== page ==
"When Oskar was diagnosed with cancer, I had numerous talks with our doctors about is there a chance I can get him back for the playoffs," Vigneault explained. "Obviously the answer was no, he wouldn’t. Come next training camp in September, he should be back if everything went the way they thought. Things have gone the way they thought. This year obviously with the stoppage in play and COVID factor, the season has been stretched out. September is a little less than a month away. I was told come training camp he would be able to play in September. 

"I guess we got to get to September."

If there already wasn't enough reason for the Flyers to want to extend their season as long as possible, getting Lindblom back on the ice this year is as good a reason as any. 

The question now becomes, after eight months away from game action, would it be the smartest move to simply plug Lindblom back into the lineup?

Prior to his diagnosis, Lindblom was tied for the team lead with 11 goals and had recorded 18 points through 30 games, so he definitely has something to add on the ice. But if the team doesn't want to rush him back or tinker with something that's working — if they make it to September, things are clearly going well — simply having Lindblom around the team on a regular basis again could be the boost this team needs to win the city's first Stanley Cup title in 45 years. 

"I’ve got to say honestly, initially when the diagnosis was made and we found out how serious it was, I wasn’t quite sure how we were going to react and how the season would unfold," Vigneault said. "That’s why I mentioned this when I was nominated as one of the guys for Coach of the Year, that this was a special one in my heart and in my mind with what our team went through and how we were able to pull together, focus on doing our jobs. 

"Every time we saw Oskar, I think everybody’s spirits were that much more upbeat. Did we rally around Oskar? There’s no doubt that him getting better, him fighting the cancer, us being aware of the situation, really brought positiveness to our group. For me it was a hard moment. I liked the way our group stayed with it, stayed positive. I think you would have to ask the players what they thought of it. That would be my best answer there."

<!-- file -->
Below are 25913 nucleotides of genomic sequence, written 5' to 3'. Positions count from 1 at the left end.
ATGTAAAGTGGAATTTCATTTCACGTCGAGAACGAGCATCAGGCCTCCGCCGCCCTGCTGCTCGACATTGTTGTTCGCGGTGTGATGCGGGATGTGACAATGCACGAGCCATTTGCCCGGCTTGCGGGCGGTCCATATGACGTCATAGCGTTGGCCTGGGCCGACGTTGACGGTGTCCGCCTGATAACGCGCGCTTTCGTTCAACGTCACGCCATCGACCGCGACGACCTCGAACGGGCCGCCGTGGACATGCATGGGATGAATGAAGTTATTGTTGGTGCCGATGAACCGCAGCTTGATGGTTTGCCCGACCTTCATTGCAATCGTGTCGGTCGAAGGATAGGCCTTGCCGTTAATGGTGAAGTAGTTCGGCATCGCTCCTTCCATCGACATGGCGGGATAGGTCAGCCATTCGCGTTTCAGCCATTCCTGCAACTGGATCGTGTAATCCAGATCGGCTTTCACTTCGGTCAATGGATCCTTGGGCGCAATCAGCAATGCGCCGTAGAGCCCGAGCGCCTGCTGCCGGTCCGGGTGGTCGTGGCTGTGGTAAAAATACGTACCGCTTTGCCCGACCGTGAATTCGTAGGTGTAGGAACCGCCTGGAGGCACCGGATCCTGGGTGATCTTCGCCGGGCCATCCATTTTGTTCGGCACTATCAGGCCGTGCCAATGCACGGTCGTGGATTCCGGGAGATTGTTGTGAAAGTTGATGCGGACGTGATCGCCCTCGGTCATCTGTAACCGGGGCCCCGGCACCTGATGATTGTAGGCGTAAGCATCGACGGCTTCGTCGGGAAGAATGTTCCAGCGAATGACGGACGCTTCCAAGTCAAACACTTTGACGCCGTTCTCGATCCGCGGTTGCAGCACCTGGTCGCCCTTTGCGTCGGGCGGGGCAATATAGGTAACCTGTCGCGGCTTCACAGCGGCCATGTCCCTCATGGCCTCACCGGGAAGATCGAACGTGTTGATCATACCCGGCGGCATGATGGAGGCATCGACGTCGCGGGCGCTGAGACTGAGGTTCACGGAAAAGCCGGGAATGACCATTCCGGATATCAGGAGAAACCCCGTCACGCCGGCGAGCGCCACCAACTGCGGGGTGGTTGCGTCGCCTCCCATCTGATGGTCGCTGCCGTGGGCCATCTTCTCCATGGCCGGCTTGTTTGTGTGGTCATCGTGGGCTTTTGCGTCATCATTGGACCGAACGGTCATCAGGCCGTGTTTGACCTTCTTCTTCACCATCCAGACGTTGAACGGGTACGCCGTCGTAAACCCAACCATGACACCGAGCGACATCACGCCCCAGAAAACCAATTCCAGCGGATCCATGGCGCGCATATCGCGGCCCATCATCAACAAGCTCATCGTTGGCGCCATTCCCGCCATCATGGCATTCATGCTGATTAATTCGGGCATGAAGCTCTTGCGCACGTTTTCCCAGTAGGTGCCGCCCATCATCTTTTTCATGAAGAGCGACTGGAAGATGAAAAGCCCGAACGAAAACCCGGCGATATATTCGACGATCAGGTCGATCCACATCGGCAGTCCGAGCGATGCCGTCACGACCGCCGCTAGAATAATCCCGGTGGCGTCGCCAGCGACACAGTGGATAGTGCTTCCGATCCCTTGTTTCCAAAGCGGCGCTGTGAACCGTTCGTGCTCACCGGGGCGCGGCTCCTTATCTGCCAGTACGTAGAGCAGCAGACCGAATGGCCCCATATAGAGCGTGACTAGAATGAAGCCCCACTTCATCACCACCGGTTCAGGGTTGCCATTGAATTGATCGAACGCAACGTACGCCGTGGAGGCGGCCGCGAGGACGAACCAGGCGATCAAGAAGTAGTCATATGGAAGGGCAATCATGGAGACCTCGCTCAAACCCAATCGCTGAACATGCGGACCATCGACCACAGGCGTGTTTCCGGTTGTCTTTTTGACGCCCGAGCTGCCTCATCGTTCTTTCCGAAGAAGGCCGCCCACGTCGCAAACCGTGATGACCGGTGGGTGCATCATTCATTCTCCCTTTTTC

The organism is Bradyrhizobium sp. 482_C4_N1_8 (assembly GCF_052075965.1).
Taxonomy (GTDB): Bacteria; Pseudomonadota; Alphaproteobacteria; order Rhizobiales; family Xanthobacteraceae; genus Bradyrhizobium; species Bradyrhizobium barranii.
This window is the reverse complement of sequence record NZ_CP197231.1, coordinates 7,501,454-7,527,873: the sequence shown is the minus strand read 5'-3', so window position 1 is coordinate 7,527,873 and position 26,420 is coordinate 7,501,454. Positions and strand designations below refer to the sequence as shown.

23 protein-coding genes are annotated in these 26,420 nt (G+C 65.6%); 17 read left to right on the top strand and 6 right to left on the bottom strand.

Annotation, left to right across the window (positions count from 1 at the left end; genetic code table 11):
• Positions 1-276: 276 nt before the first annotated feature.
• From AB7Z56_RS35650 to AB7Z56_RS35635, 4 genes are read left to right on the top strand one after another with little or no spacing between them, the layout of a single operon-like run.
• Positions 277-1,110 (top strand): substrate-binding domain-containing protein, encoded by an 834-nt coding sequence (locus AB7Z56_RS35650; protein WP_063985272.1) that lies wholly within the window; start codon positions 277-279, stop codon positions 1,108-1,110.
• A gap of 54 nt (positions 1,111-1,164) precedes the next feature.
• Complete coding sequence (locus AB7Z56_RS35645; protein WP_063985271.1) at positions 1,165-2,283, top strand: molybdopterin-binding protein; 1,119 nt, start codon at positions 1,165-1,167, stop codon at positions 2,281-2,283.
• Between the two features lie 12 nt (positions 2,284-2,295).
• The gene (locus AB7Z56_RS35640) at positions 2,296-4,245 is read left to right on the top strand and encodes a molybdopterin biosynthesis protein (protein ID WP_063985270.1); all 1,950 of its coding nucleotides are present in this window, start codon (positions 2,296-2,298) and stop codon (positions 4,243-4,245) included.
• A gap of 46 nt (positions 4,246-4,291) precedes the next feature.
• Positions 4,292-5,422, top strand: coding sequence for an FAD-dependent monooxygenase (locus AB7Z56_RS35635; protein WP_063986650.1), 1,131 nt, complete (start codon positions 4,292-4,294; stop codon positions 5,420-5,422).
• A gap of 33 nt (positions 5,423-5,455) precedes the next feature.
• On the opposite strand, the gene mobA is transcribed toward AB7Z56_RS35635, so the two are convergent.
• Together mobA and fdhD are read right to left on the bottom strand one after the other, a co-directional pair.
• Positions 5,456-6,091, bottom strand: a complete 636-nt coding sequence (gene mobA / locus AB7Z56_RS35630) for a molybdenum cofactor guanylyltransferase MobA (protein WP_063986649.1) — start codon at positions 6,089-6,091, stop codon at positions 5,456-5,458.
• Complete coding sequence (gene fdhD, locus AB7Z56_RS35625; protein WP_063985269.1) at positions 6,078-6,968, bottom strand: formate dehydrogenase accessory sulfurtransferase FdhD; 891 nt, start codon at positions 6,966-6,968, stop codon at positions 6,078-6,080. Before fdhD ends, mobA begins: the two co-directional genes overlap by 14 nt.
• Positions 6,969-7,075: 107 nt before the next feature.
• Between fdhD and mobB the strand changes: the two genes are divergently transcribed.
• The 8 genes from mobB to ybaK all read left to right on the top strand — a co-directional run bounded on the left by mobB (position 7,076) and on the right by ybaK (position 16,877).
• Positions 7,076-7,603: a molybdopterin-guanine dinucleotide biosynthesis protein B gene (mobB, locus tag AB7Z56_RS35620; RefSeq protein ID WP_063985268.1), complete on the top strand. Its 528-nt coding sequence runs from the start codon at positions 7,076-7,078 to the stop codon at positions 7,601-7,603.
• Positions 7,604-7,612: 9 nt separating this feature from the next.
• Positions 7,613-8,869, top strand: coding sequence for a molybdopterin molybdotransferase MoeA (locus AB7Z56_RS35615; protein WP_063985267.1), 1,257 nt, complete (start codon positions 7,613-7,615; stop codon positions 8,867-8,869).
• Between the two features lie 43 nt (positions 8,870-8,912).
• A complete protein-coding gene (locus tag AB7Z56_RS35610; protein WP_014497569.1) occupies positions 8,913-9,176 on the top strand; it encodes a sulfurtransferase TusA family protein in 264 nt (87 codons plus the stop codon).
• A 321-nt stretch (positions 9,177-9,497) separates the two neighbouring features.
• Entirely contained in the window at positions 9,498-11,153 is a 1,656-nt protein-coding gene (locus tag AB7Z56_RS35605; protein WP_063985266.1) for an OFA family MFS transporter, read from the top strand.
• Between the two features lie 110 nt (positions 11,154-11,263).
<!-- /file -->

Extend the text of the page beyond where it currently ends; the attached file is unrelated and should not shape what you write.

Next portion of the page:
The players certainly seem to think it will help.

"I think so," defenseman Matt Niskanen said last month when asked if Lindblom joining the team in Toronto would provide a boost. "Everyone loves him. He’s just the greatest kid to have around. He’s a hell of a player. Normally in playoffs I would say you don’t need any extra motivation. That’s a nice little story that everybody can rally around.  We think about him. We talk about him all the time. Oskar’s with us in this. Everyone feels that. We talk about it, so what a great story that he’s been just a champion through this. We can’t wait to see him again."

"Anytime we’ve got a chance to see him or he would come to a game, it was a little bit more motivation," added captain Claude Giroux. "The kid had been through a lot. We want to play well for him and for ourselves. He’s really big part of this team."

Come September, he could be an even bigger part of the team. But starting later this week, the team will at least have the young forward around to provide that little extra bit of motivation.